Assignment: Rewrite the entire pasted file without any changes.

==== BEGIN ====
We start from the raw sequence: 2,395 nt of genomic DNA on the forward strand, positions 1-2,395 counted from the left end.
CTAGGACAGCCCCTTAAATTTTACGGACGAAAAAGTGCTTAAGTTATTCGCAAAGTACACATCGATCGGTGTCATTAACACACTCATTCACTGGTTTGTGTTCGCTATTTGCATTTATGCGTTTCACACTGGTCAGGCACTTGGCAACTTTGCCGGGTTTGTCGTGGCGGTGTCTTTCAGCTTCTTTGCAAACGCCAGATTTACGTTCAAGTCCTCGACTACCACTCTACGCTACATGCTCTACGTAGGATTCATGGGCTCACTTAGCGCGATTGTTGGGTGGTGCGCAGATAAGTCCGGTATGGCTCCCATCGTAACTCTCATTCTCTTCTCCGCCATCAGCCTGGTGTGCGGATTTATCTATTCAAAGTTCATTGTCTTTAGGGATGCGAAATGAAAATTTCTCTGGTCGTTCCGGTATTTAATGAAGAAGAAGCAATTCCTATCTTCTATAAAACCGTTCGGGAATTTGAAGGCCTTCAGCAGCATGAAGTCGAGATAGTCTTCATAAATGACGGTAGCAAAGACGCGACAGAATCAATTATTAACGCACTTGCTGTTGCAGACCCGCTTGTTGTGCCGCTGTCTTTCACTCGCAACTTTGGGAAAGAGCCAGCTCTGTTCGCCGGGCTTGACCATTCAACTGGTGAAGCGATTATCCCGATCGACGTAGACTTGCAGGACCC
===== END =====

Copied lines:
We start from the raw sequence: 2,395 nt of genomic DNA on the forward strand, positions 1-2,395 counted from the left end.
CTAGGACAGCCCCTTAAATTTTACGGACGAAAAAGTGCTTAAGTTATTCGCAAAGTACACATCGATCGGTGTCATTAACACACTCATTCACTGGTTTGTGTTCGCTATTTGCATTTATGCGTTTCACACTGGTCAGGCACTTGGCAACTTTGCCGGGTTTGTCGTGGCGGTGTCTTTCAGCTTCTTTGCAAACGCCAGATTTACGTTCAAGTCCTCGACTACCACTCTACGCTACATGCTCTACGTAGGATTCATGGGCTCACTTAGCGCGATTGTTGGGTGGTGCGCAGATAAGTCCGGTATGGCTCCCATCGTAACTCTCATTCTCTTCTCCGCCATCAGCCTGGTGTGCGGATTTATCTATTCAAAGTTCATTGTCTTTAGGGATGCGAAATGAAAATTTCTCTGGTCGTTCCGGTATTTAATGAAGAAGAAGCAATTCCTATCTTCTATAAAACCGTTCGGGAATTTGAAGGCCTTCAGCAGCATGAAGTCGAGATAGTCTTCATAAATGACGGTAGCAAAGACGCGACAGAATCAATTATTAACGCACTTGCTGTTGCAGACCCGCTTGTTGTGCCGCTGTCTTTCACTCGCAACTTTGGGAAAGAGCCAGCTCTGTTCGCCGGGCTTGACCATTCAACTGGTGAAGCGATTATCCCGATCGACGTAGACTTGCAGGACCC